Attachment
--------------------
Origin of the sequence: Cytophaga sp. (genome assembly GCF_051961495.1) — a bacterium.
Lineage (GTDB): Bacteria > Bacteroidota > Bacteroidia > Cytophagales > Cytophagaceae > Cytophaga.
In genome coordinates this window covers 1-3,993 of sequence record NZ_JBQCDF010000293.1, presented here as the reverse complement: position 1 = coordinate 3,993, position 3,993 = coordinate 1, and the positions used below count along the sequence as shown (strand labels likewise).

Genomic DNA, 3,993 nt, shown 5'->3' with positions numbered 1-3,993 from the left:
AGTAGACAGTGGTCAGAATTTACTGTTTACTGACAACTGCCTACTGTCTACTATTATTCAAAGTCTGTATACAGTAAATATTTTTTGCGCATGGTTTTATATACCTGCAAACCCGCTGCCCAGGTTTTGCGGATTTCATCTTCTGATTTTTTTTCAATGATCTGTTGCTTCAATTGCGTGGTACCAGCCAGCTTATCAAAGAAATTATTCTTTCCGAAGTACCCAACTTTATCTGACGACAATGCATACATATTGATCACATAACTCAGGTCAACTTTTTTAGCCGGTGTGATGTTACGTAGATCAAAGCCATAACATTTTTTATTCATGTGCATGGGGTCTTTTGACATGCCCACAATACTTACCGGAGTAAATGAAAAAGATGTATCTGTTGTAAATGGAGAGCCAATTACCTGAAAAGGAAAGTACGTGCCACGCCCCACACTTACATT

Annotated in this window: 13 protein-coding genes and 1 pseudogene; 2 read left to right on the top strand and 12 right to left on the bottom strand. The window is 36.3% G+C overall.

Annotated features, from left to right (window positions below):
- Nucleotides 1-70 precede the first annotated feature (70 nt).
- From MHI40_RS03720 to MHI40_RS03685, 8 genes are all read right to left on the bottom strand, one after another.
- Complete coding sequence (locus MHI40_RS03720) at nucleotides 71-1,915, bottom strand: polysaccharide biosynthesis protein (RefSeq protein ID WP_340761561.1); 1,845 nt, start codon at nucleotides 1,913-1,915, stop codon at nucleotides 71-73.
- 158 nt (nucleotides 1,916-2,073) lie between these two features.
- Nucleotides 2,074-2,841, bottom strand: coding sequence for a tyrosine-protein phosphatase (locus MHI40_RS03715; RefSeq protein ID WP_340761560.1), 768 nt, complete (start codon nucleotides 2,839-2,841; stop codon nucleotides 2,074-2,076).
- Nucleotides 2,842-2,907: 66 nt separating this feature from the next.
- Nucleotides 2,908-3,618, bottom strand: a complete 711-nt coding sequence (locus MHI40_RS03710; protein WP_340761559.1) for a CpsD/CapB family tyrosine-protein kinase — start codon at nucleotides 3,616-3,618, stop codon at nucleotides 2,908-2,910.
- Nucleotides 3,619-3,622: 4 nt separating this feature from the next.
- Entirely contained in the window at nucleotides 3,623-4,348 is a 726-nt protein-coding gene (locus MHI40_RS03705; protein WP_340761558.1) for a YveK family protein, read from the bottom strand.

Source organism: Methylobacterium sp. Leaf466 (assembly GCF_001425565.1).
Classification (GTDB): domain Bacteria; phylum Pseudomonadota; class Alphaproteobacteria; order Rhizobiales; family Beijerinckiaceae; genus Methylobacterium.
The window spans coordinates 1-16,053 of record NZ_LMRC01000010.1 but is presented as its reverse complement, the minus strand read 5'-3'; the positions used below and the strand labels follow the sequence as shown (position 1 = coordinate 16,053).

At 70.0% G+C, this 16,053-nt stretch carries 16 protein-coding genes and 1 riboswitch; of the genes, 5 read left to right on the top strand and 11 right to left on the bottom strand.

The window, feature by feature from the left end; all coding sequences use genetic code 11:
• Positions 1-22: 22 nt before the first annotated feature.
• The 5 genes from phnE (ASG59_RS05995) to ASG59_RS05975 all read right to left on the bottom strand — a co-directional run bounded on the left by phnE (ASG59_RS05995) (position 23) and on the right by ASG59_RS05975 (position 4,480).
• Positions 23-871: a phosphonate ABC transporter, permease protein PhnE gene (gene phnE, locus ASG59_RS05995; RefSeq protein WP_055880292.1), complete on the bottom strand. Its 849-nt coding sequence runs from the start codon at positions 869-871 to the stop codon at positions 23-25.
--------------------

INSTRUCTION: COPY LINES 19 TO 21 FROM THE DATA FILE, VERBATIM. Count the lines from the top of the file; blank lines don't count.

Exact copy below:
The window spans coordinates 1-16,053 of record NZ_LMRC01000010.1 but is presented as its reverse complement, the minus strand read 5'-3'; the positions used below and the strand labels follow the sequence as shown (position 1 = coordinate 16,053).

At 70.0% G+C, this 16,053-nt stretch carries 16 protein-coding genes and 1 riboswitch; of the genes, 5 read left to right on the top strand and 11 right to left on the bottom strand.

The window, feature by feature from the left end; all coding sequences use genetic code 11: